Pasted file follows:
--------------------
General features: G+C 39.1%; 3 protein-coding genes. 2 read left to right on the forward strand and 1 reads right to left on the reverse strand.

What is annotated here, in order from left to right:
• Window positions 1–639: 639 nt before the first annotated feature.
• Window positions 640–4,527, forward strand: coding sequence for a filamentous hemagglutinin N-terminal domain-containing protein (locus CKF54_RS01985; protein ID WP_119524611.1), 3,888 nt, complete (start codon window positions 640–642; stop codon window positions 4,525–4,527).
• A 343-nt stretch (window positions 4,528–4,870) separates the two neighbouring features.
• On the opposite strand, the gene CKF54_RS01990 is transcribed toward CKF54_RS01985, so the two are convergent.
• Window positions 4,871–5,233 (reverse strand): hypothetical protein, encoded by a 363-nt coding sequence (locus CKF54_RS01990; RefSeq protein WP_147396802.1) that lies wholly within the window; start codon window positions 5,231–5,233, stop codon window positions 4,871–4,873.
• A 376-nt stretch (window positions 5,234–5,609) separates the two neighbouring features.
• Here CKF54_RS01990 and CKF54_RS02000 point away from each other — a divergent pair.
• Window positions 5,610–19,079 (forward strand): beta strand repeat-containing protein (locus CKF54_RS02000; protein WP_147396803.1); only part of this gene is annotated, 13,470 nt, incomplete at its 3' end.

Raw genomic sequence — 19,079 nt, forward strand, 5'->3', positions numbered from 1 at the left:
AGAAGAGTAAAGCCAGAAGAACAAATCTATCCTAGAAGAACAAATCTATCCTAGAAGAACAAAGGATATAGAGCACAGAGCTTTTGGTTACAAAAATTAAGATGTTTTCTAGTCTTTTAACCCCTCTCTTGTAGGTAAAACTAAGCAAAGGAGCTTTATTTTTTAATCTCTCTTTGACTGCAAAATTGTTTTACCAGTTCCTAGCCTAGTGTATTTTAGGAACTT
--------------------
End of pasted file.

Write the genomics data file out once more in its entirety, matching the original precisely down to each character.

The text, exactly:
General features: G+C 39.1%; 3 protein-coding genes. 2 read left to right on the forward strand and 1 reads right to left on the reverse strand.

What is annotated here, in order from left to right:
• Window positions 1–639: 639 nt before the first annotated feature.
• Window positions 640–4,527, forward strand: coding sequence for a filamentous hemagglutinin N-terminal domain-containing protein (locus CKF54_RS01985; protein ID WP_119524611.1), 3,888 nt, complete (start codon window positions 640–642; stop codon window positions 4,525–4,527).
• A 343-nt stretch (window positions 4,528–4,870) separates the two neighbouring features.
• On the opposite strand, the gene CKF54_RS01990 is transcribed toward CKF54_RS01985, so the two are convergent.
• Window positions 4,871–5,233 (reverse strand): hypothetical protein, encoded by a 363-nt coding sequence (locus CKF54_RS01990; RefSeq protein WP_147396802.1) that lies wholly within the window; start codon window positions 5,231–5,233, stop codon window positions 4,871–4,873.
• A 376-nt stretch (window positions 5,234–5,609) separates the two neighbouring features.
• Here CKF54_RS01990 and CKF54_RS02000 point away from each other — a divergent pair.
• Window positions 5,610–19,079 (forward strand): beta strand repeat-containing protein (locus CKF54_RS02000; protein WP_147396803.1); only part of this gene is annotated, 13,470 nt, incomplete at its 3' end.

Raw genomic sequence — 19,079 nt, forward strand, 5'->3', positions numbered from 1 at the left:
AGAAGAGTAAAGCCAGAAGAACAAATCTATCCTAGAAGAACAAATCTATCCTAGAAGAACAAAGGATATAGAGCACAGAGCTTTTGGTTACAAAAATTAAGATGTTTTCTAGTCTTTTAACCCCTCTCTTGTAGGTAAAACTAAGCAAAGGAGCTTTATTTTTTAATCTCTCTTTGACTGCAAAATTGTTTTACCAGTTCCTAGCCTAGTGTATTTTAGGAACTT